Also discussed was the issue of the Nurek space surveillance centre, a unique facility 80 km east of Dushanbe, equipped with ten automated multi-purpose telescopes capable of searching and automatically positioning objects at distances of up to 40,000 km. Construction of the facility began in 1979, but it only went into military service in 2002.
Moscow has long considered ownership of the Nurek complex to be very much tied in with the issue of establishing a military base on Tajik soil. “We would want to create a military base in Tajikistan on the basis of the 201st motorized rifle division stationed there,” said defense minister Sergey Ivanov in the spring of this year. “But this issue should be solved together with retaining of the Nurek complex.”
In the latest round of talks Rahmonov agreed to pass Nurek into Russian hands.
The presidents also agreed on a scheme to help Tajikistan repay its huge financial debt to Russia. Dushanbe will invest part of the money in several major projects, including speeding up lagging construction work on the Sangtudin hydroelectric power station.
Moscow agreed not to charge Tajikistan interest on the sum – in return, Russia will receive a package of shares in the power station. The joint stock company United Energy Systems of Russia, RAO EES Rossii, will also participate in the project.
“Cheap electric energy… will be advantageous not only for Tajikistan but also for other countries in the region, including Russia,” Putin said.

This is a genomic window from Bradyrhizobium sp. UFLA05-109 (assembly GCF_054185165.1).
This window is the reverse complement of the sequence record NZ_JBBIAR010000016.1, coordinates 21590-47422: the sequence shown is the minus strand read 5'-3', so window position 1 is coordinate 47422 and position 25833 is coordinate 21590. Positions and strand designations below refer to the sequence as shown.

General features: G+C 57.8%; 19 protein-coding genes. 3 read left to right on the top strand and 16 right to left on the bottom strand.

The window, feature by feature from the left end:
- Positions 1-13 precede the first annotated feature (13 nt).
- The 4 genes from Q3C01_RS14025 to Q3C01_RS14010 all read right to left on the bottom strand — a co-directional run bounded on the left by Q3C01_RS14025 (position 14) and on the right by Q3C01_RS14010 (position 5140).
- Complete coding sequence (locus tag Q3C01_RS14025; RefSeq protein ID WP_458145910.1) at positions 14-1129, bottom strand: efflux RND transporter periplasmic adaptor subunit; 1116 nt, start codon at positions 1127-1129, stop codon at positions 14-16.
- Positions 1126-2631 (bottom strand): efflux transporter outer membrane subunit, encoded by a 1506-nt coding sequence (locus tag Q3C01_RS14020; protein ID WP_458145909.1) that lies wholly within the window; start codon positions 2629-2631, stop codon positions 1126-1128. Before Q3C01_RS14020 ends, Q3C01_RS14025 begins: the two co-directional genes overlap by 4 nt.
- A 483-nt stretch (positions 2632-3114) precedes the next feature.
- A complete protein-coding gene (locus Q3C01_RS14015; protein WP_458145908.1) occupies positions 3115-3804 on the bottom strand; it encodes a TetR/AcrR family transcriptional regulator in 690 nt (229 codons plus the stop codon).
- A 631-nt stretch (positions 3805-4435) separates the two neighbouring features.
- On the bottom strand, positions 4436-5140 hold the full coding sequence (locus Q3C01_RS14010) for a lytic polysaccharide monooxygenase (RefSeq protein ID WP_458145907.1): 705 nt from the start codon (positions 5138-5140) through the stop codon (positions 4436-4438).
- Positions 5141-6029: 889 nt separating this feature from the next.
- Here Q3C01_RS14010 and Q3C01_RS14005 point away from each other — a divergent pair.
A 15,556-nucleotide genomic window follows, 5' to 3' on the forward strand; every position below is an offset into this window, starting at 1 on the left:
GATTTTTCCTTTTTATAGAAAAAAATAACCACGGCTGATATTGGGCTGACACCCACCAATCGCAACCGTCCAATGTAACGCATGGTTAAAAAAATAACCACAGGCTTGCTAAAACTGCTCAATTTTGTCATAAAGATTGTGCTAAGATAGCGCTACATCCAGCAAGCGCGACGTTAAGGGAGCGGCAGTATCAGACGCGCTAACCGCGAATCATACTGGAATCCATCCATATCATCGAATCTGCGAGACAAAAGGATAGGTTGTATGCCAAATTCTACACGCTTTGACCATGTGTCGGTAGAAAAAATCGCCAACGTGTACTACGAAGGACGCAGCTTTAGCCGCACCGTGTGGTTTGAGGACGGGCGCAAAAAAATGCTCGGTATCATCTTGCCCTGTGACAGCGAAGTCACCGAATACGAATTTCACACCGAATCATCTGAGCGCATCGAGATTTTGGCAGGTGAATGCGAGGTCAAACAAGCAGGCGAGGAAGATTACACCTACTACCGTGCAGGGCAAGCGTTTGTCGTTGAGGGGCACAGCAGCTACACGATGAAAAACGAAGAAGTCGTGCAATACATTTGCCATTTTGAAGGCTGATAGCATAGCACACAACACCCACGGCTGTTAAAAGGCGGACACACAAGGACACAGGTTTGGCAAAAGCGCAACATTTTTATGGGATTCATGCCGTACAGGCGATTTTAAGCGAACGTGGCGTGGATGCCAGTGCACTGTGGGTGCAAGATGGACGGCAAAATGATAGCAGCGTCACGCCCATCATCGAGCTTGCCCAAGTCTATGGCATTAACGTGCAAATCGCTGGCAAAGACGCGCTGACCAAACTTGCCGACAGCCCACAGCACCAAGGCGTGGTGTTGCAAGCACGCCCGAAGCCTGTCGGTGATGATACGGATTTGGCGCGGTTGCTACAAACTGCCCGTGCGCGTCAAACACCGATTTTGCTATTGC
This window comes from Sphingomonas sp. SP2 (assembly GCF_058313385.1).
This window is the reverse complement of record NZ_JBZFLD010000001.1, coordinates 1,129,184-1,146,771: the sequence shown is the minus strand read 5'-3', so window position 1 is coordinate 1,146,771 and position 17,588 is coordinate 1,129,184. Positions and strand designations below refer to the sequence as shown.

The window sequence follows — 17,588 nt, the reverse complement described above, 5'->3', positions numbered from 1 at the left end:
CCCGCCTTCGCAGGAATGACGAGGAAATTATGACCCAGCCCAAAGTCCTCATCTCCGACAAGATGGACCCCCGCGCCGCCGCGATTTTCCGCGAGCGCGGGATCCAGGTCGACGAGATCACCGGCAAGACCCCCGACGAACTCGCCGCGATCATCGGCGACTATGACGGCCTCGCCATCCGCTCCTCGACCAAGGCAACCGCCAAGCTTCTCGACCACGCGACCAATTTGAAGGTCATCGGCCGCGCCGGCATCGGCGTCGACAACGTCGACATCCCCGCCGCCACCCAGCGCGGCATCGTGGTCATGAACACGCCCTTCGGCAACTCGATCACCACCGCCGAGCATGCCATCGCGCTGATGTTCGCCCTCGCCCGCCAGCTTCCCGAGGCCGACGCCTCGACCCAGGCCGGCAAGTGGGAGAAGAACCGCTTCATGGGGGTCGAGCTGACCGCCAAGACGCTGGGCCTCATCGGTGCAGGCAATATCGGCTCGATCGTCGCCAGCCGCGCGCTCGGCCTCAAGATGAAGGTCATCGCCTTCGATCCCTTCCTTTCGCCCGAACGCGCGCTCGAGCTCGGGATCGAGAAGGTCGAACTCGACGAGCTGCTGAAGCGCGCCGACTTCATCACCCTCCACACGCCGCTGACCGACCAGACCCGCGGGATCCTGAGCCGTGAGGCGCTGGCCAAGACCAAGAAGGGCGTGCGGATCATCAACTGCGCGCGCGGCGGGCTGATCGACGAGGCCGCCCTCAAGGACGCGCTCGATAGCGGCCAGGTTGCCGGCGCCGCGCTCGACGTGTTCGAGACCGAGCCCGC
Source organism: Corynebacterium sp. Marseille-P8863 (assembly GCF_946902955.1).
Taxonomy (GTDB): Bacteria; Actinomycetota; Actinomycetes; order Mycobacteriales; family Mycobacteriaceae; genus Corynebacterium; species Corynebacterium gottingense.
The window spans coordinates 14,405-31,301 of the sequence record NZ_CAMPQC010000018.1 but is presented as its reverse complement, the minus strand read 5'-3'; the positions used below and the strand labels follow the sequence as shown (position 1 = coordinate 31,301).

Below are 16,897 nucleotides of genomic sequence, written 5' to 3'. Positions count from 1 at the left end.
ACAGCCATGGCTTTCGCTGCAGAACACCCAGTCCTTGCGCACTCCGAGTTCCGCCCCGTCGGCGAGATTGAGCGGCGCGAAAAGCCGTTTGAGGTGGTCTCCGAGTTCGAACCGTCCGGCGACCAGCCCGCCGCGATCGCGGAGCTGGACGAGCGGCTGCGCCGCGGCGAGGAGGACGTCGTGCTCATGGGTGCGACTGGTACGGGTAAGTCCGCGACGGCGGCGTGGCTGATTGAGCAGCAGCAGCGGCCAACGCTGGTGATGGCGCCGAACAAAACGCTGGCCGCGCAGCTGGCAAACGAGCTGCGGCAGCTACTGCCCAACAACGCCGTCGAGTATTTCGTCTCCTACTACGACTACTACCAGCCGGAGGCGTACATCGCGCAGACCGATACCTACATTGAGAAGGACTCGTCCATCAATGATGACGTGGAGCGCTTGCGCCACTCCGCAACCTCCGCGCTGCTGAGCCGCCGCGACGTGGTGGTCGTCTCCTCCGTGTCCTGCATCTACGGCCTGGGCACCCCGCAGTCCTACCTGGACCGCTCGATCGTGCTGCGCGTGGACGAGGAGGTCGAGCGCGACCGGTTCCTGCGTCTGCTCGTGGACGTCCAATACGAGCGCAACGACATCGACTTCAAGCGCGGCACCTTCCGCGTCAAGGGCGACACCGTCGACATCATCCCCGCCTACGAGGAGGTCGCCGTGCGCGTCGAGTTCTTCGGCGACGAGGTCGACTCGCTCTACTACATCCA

Reactions to the meeting and its results have been broadly positive.
One of the officials who attended as part of the Tajik delegation, but who asked to remain anonymous, told IWPR, “We are very satisfied with the results of the negotiations that were very effective for us.”
Political scientist Rahmon Ulmasov agreed that the Tajik government has reason to be pleased.
“If the agreement on the military base and borders were not achieved in Sochi, it is clear that in Russia the already ambiguous attitude towards Tajik labor migrants could have deteriorated,” he told IWPR.
He also expressed optimism about an upcoming visit to Tajikistan by Sergei Shoigu, chair of the Tajik-Russian commission on trade and economic cooperation.
“I think that during the commission’s sessions, other trade and economic issues of our cooperation will be solved as well,” he said.
It seems the latest summit could signal the beginning of increased cooperation between Moscow and Dushanbe.
As agreements based on the outcomes of this meeting are prepared, Prikhodko said, “We will start preparing an official visit by Vladimir Putin to Tajikistan, which will take place before the end of this year.”
Lidia Isamova is IWPR country director in Tajikistan.